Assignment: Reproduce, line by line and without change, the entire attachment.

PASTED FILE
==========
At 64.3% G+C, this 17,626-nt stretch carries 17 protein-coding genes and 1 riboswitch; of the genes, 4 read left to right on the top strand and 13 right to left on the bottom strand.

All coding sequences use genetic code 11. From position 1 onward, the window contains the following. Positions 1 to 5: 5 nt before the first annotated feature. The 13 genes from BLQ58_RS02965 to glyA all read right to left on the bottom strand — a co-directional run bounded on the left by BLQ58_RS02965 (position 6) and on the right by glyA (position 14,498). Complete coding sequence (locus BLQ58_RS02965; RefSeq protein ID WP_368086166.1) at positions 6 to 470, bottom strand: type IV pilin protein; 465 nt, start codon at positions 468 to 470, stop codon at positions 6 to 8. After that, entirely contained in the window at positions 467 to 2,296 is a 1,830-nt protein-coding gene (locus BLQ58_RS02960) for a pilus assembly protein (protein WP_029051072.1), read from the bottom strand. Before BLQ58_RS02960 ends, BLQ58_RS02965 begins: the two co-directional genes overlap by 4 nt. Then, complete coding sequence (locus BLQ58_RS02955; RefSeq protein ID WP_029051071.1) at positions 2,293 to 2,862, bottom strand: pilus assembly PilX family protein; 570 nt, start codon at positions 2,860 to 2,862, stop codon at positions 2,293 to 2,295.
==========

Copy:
At 64.3% G+C, this 17,626-nt stretch carries 17 protein-coding genes and 1 riboswitch; of the genes, 4 read left to right on the top strand and 13 right to left on the bottom strand.

All coding sequences use genetic code 11. From position 1 onward, the window contains the following. Positions 1 to 5: 5 nt before the first annotated feature. The 13 genes from BLQ58_RS02965 to glyA all read right to left on the bottom strand — a co-directional run bounded on the left by BLQ58_RS02965 (position 6) and on the right by glyA (position 14,498). Complete coding sequence (locus BLQ58_RS02965; RefSeq protein ID WP_368086166.1) at positions 6 to 470, bottom strand: type IV pilin protein; 465 nt, start codon at positions 468 to 470, stop codon at positions 6 to 8. After that, entirely contained in the window at positions 467 to 2,296 is a 1,830-nt protein-coding gene (locus BLQ58_RS02960) for a pilus assembly protein (protein WP_029051072.1), read from the bottom strand. Before BLQ58_RS02960 ends, BLQ58_RS02965 begins: the two co-directional genes overlap by 4 nt. Then, complete coding sequence (locus BLQ58_RS02955; RefSeq protein ID WP_029051071.1) at positions 2,293 to 2,862, bottom strand: pilus assembly PilX family protein; 570 nt, start codon at positions 2,860 to 2,862, stop codon at positions 2,293 to 2,295.